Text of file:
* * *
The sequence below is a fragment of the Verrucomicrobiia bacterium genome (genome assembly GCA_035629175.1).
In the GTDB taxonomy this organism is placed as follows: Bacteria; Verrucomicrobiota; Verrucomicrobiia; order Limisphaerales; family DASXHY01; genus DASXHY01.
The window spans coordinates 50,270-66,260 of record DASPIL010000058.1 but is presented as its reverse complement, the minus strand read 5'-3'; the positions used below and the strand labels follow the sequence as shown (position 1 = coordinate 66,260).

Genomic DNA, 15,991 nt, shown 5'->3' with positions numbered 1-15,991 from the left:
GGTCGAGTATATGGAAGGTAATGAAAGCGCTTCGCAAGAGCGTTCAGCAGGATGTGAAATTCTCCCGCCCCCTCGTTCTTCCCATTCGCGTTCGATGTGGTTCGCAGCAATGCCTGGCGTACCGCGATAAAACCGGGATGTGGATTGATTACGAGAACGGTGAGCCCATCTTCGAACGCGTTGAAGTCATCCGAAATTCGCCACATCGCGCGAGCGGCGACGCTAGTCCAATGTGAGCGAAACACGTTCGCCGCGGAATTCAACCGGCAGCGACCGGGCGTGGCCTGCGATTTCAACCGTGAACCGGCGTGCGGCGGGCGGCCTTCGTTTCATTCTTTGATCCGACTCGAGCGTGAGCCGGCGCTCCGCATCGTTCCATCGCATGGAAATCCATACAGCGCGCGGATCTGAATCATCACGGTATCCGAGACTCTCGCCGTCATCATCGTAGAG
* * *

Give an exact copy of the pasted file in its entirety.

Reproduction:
The sequence below is a fragment of the Verrucomicrobiia bacterium genome (genome assembly GCA_035629175.1).
In the GTDB taxonomy this organism is placed as follows: Bacteria; Verrucomicrobiota; Verrucomicrobiia; order Limisphaerales; family DASXHY01; genus DASXHY01.
The window spans coordinates 50,270-66,260 of record DASPIL010000058.1 but is presented as its reverse complement, the minus strand read 5'-3'; the positions used below and the strand labels follow the sequence as shown (position 1 = coordinate 66,260).

Genomic DNA, 15,991 nt, shown 5'->3' with positions numbered 1-15,991 from the left:
GGTCGAGTATATGGAAGGTAATGAAAGCGCTTCGCAAGAGCGTTCAGCAGGATGTGAAATTCTCCCGCCCCCTCGTTCTTCCCATTCGCGTTCGATGTGGTTCGCAGCAATGCCTGGCGTACCGCGATAAAACCGGGATGTGGATTGATTACGAGAACGGTGAGCCCATCTTCGAACGCGTTGAAGTCATCCGAAATTCGCCACATCGCGCGAGCGGCGACGCTAGTCCAATGTGAGCGAAACACGTTCGCCGCGGAATTCAACCGGCAGCGACCGGGCGTGGCCTGCGATTTCAACCGTGAACCGGCGTGCGGCGGGCGGCCTTCGTTTCATTCTTTGATCCGACTCGAGCGTGAGCCGGCGCTCCGCATCGTTCCATCGCATGGAAATCCATACAGCGCGCGGATCTGAATCATCACGGTATCCGAGACTCTCGCCGTCATCATCGTAGAG